After years of debate, Fargo Tower is finally doomed for demolition

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After a few years of debate over whether to demolish or renovate the downtown Lashkowitz skyscraper, Fargo Housing & Redevelopment Authority director Jill Elliott confirmed the building was collapsing. .

Although officials said they would likely have the structure demolished, there was still some hesitation in recent years.

So, the housing authority hired a specialist, the Blue Line Development Co. of Missoula, MT, to make a final decision and decide how to proceed with the project.

Meanwhile, the 22-story home for seniors and residents with disabilities for 50 years has been emptied since last summer.

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As of mid-September, there were only 25 residents left in the 247 units that overlook the Red River and the southeastern portion of downtown. They are expected to find alternative accommodation by the end of the year, Elliott said, paving the way for the building to be demolished which could cost up to $ 5 million.

In another move, Elliot said they were making plans for the housing agency to build a 110-unit four- or five-story apartment building to once again provide affordable housing in this downtown area.

However, there is no guarantee on the new installation. Elliott said it all hinged on his agency getting federal, state and municipal funding.

Demolition is the best option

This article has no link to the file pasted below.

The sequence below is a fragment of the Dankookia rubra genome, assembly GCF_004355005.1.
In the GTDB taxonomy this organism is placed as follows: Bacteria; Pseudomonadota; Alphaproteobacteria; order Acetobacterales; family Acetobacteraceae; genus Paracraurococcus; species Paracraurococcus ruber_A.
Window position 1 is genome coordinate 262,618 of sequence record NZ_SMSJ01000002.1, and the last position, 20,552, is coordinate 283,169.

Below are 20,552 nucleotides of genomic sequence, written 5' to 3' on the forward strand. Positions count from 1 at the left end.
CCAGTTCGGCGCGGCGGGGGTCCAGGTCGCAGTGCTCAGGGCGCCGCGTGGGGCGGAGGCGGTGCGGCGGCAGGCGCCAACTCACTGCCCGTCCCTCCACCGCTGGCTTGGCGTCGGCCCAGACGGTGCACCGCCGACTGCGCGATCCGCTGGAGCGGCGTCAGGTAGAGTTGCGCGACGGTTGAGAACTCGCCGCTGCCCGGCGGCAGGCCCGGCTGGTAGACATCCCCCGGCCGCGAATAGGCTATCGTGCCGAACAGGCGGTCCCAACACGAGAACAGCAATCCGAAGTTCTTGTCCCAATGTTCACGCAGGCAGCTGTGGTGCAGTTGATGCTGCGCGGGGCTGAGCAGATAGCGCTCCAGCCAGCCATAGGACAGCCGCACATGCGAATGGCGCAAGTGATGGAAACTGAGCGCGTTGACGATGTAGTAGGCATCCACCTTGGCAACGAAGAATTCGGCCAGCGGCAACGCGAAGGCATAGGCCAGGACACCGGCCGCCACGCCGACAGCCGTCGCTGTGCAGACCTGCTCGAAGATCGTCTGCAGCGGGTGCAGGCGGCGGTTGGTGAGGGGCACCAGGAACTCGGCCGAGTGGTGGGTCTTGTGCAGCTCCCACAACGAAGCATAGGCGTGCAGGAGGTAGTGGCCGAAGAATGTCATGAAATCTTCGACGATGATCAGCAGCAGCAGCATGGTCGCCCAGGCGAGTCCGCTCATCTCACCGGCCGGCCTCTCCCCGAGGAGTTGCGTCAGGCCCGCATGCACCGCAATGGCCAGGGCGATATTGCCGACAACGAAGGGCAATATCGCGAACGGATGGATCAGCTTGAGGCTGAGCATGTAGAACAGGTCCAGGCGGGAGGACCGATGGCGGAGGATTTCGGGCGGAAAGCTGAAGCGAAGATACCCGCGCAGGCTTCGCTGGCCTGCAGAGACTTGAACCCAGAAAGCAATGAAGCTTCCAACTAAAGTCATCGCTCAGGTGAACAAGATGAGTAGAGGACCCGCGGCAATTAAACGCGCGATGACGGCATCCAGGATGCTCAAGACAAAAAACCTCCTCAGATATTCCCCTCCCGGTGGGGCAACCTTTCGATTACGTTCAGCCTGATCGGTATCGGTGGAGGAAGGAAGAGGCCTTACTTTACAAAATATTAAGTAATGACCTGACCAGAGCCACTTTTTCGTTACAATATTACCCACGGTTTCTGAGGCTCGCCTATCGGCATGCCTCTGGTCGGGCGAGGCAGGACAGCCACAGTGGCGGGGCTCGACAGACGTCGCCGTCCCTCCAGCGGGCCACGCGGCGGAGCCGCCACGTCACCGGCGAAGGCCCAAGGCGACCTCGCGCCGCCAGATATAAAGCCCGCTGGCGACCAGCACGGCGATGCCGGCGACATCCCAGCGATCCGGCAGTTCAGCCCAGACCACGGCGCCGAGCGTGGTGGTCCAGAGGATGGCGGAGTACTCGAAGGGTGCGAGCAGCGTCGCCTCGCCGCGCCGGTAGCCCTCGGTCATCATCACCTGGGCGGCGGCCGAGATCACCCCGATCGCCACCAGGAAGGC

As for the demolition, Elliot said they would submit a request to the Federal Department of Housing and Urban Development in the coming weeks. HUD senior management has already agreed that this is the best option.

No date has been set for the shave, although as of last year, the city’s housing authority has been working with Montana-based Blue Line Development on how to do it.

The company, which specializes in projects like the skyscraper, determined that demolition was the best option because the building consists of small 300-square-foot units with low ceilings, asbestos in the walls, rotten pipes, lead-based paint and units with bed. Bugs.

“No one wants to live in such a small unit anymore,” Elliott said. “And there were no amenities.”

Elliott said the housing agency had been debating for more than a decade what to do with the “massive building,” which she said started out as strictly seniors’ housing. Then, younger people with lower incomes began to move in, which changed the composition of tenants.

About 10 years ago, the housing authority tried to create bigger housing by knocking down walls, Elliot said. But the experiment did not work well because of the structure of the building and the asbestos.

The director of the housing authority also recalled at one point that former U.S. Senator from North Dakota Byron Dorgan had approved an $ 11 million allocation to plan for the future of the structure, but that allotments were suddenly cut before the funding became reality.

So officials have been faced with the question of what to do for years.

Residents finally started moving last summer, knowing the building would be demolished or renovated. Former residents are scattered across town and are using vouchers to help pay rent, Elliot said.

The cost of demolition and asbestos abatement could reach $ 5 million, and Elliott said they were working to secure funding for the first stage of revitalizing the waterfront site.

Preliminary plans for the new building include one to three bedroom units with underground parking and other amenities never before available in the current skyscraper, Elliot said. The plan tentatively calls for the building to be called Lashkowitz Riverfront.

“It could be a really nice building overlooking the river,” Elliott said.

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